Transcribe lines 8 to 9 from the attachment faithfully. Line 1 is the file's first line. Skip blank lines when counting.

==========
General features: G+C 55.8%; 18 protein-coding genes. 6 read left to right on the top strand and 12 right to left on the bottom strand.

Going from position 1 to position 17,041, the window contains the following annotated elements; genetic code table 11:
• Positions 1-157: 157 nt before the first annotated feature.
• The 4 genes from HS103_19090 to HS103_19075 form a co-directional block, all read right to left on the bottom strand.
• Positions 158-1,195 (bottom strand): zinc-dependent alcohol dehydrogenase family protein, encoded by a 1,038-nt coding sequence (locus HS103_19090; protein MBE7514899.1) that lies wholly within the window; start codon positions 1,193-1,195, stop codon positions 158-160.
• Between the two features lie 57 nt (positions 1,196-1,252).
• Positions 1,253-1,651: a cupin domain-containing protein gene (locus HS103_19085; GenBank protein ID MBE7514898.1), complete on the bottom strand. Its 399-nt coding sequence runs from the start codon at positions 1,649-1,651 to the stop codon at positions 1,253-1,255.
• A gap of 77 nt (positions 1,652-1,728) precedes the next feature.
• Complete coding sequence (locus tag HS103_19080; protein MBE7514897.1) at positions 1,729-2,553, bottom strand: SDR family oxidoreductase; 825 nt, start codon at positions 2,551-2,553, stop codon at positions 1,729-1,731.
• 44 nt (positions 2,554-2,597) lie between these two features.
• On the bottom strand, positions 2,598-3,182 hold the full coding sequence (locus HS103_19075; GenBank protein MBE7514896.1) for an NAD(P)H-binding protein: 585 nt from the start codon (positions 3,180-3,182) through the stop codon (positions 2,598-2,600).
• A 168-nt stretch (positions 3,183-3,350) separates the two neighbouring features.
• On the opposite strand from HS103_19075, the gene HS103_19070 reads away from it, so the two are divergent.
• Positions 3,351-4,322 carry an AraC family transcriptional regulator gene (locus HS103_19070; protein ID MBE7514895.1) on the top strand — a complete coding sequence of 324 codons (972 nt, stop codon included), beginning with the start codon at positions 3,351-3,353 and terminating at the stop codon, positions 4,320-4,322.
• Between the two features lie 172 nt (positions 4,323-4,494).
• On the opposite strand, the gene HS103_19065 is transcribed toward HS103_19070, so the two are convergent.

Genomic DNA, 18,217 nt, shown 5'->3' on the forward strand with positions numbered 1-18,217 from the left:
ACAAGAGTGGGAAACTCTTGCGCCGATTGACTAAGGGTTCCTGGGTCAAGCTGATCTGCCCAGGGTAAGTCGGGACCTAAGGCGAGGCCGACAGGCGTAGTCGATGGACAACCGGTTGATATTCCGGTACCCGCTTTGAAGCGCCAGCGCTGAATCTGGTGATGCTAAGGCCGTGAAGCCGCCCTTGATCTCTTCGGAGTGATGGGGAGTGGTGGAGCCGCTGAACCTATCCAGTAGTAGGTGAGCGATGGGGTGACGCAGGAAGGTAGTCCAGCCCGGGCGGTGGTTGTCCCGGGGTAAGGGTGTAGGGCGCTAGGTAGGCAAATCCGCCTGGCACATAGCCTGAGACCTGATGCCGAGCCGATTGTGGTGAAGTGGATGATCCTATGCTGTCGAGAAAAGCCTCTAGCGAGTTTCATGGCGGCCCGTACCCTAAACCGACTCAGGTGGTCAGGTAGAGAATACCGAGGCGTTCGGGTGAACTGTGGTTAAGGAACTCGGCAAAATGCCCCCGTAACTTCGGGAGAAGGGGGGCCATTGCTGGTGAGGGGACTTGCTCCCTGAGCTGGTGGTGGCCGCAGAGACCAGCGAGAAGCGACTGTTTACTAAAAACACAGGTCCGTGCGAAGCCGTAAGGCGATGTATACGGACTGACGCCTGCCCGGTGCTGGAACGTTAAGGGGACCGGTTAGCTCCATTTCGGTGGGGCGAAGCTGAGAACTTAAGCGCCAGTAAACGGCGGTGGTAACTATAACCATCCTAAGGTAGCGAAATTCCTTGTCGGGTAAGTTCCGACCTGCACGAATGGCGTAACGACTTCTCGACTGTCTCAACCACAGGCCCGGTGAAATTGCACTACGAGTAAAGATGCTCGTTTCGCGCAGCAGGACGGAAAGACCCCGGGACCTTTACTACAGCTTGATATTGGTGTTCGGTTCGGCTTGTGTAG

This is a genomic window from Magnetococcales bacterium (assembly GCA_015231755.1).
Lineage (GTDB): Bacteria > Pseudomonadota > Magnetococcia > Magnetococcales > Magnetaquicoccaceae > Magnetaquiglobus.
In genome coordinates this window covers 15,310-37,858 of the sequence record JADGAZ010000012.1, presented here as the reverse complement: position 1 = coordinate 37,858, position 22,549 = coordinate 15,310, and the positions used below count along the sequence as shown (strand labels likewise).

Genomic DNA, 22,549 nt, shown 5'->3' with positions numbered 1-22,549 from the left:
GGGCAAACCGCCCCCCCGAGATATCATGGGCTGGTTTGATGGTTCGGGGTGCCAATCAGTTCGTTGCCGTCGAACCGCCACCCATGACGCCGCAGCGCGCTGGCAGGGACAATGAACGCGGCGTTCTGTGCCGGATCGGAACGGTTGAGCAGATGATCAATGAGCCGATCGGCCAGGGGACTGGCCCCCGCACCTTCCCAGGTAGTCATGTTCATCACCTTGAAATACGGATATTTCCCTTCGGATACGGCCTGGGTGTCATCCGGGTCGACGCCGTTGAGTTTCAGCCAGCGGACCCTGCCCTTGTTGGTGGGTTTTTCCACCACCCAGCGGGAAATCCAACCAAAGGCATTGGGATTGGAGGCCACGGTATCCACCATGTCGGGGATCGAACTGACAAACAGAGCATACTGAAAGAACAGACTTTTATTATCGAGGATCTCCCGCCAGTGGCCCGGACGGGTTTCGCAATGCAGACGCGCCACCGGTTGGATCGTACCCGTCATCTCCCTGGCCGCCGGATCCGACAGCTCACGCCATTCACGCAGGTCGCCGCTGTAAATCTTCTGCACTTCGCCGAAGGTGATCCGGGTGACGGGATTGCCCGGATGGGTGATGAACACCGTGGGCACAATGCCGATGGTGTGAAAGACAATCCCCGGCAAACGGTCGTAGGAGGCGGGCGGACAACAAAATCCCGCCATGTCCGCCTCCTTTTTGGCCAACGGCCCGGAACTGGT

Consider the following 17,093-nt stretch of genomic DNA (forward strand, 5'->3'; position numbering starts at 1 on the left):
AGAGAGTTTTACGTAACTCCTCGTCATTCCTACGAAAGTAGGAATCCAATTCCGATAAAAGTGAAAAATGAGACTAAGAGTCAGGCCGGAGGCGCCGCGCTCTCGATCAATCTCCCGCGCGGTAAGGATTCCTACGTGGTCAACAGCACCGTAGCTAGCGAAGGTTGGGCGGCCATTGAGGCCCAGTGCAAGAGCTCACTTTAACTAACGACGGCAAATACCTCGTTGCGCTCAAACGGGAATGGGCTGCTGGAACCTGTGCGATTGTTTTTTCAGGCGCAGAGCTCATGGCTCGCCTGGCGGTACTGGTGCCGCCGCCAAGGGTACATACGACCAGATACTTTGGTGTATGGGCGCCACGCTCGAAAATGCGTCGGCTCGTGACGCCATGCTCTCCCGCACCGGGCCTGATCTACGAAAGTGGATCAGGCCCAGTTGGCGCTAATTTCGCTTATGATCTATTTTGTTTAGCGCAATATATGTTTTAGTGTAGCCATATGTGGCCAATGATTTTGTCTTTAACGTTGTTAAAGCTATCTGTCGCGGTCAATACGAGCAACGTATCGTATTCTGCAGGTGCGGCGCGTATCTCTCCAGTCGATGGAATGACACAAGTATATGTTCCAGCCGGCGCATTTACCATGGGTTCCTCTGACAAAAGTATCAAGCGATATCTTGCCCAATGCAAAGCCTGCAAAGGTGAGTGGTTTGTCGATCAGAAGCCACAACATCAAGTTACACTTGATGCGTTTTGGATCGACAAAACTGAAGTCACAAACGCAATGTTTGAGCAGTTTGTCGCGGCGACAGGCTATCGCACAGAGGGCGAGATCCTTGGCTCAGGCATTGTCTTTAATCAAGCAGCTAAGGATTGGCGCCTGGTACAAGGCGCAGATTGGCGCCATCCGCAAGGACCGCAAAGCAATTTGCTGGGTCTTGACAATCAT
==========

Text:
• A gap of 77 nt (positions 1,652-1,728) precedes the next feature.
• Complete coding sequence (locus tag HS103_19080; protein MBE7514897.1) at positions 1,729-2,553, bottom strand: SDR family oxidoreductase; 825 nt, start codon at positions 2,551-2,553, stop codon at positions 1,729-1,731.